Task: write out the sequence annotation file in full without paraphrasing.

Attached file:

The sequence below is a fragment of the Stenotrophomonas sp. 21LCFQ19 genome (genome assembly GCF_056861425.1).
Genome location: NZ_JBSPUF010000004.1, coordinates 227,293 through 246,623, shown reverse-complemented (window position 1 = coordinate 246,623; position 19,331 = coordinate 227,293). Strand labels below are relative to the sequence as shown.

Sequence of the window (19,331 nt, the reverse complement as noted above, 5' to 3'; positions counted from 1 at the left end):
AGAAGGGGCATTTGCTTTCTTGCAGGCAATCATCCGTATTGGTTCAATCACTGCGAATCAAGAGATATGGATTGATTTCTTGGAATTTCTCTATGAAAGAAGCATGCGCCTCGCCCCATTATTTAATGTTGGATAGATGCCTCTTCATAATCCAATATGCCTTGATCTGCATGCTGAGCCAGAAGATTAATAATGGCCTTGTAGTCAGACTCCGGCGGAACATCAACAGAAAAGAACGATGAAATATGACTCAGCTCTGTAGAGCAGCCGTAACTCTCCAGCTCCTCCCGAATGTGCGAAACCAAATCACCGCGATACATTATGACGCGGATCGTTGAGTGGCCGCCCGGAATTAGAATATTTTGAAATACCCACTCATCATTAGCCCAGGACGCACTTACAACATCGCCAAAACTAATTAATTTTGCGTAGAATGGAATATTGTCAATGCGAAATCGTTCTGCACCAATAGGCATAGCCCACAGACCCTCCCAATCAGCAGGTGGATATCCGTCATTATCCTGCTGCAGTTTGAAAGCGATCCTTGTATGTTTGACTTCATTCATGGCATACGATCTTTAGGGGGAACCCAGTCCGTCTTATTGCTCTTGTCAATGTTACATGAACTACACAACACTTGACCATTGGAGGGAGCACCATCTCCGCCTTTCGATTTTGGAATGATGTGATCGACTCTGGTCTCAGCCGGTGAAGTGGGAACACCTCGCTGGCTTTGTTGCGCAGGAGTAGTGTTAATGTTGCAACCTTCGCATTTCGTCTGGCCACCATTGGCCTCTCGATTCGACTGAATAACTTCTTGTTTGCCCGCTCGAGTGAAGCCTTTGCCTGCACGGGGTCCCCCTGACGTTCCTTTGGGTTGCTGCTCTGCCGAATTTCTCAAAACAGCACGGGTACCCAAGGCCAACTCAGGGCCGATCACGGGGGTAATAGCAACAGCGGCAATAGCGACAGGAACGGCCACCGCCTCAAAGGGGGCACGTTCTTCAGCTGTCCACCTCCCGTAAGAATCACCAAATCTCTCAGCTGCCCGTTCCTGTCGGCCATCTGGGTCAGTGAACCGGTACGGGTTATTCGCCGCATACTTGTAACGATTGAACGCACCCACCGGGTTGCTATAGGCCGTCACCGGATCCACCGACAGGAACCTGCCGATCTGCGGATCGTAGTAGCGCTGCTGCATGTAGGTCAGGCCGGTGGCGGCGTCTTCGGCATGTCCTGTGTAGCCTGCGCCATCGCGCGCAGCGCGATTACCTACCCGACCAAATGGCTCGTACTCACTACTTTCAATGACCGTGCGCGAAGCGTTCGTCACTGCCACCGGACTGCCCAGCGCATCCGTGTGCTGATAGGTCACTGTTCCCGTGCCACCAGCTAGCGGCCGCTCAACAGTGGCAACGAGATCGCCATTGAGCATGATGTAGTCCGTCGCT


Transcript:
The sequence below is a fragment of the Stenotrophomonas sp. 21LCFQ19 genome (genome assembly GCF_056861425.1).
Genome location: NZ_JBSPUF010000004.1, coordinates 227,293 through 246,623, shown reverse-complemented (window position 1 = coordinate 246,623; position 19,331 = coordinate 227,293). Strand labels below are relative to the sequence as shown.

Sequence of the window (19,331 nt, the reverse complement as noted above, 5' to 3'; positions counted from 1 at the left end):
AGAAGGGGCATTTGCTTTCTTGCAGGCAATCATCCGTATTGGTTCAATCACTGCGAATCAAGAGATATGGATTGATTTCTTGGAATTTCTCTATGAAAGAAGCATGCGCCTCGCCCCATTATTTAATGTTGGATAGATGCCTCTTCATAATCCAATATGCCTTGATCTGCATGCTGAGCCAGAAGATTAATAATGGCCTTGTAGTCAGACTCCGGCGGAACATCAACAGAAAAGAACGATGAAATATGACTCAGCTCTGTAGAGCAGCCGTAACTCTCCAGCTCCTCCCGAATGTGCGAAACCAAATCACCGCGATACATTATGACGCGGATCGTTGAGTGGCCGCCCGGAATTAGAATATTTTGAAATACCCACTCATCATTAGCCCAGGACGCACTTACAACATCGCCAAAACTAATTAATTTTGCGTAGAATGGAATATTGTCAATGCGAAATCGTTCTGCACCAATAGGCATAGCCCACAGACCCTCCCAATCAGCAGGTGGATATCCGTCATTATCCTGCTGCAGTTTGAAAGCGATCCTTGTATGTTTGACTTCATTCATGGCATACGATCTTTAGGGGGAACCCAGTCCGTCTTATTGCTCTTGTCAATGTTACATGAACTACACAACACTTGACCATTGGAGGGAGCACCATCTCCGCCTTTCGATTTTGGAATGATGTGATCGACTCTGGTCTCAGCCGGTGAAGTGGGAACACCTCGCTGGCTTTGTTGCGCAGGAGTAGTGTTAATGTTGCAACCTTCGCATTTCGTCTGGCCACCATTGGCCTCTCGATTCGACTGAATAACTTCTTGTTTGCCCGCTCGAGTGAAGCCTTTGCCTGCACGGGGTCCCCCTGACGTTCCTTTGGGTTGCTGCTCTGCCGAATTTCTCAAAACAGCACGGGTACCCAAGGCCAACTCAGGGCCGATCACGGGGGTAATAGCAACAGCGGCAATAGCGACAGGAACGGCCACCGCCTCAAAGGGGGCACGTTCTTCAGCTGTCCACCTCCCGTAAGAATCACCAAATCTCTCAGCTGCCCGTTCCTGTCGGCCATCTGGGTCAGTGAACCGGTACGGGTTATTCGCCGCATACTTGTAACGATTGAACGCACCCACCGGGTTGCTATAGGCCGTCACCGGATCCACCGACAGGAACCTGCCGATCTGCGGATCGTAGTAGCGCTGCTGCATGTAGGTCAGGCCGGTGGCGGCGTCTTCGGCATGTCCTGTGTAGCCTGCGCCATCGCGCGCAGCGCGATTACCTACCCGACCAAATGGCTCGTACTCACTACTTTCAATGACCGTGCGCGAAGCGTTCGTCACTGCCACCGGACTGCCCAGCGCATCCGTGTGCTGATAGGTCACTGTTCCCGTGCCACCAGCTAGCGGCCGCTCAACAGTGGCAACGAGATCGCCATTGAGCATGATGTAGTCCGTCGCT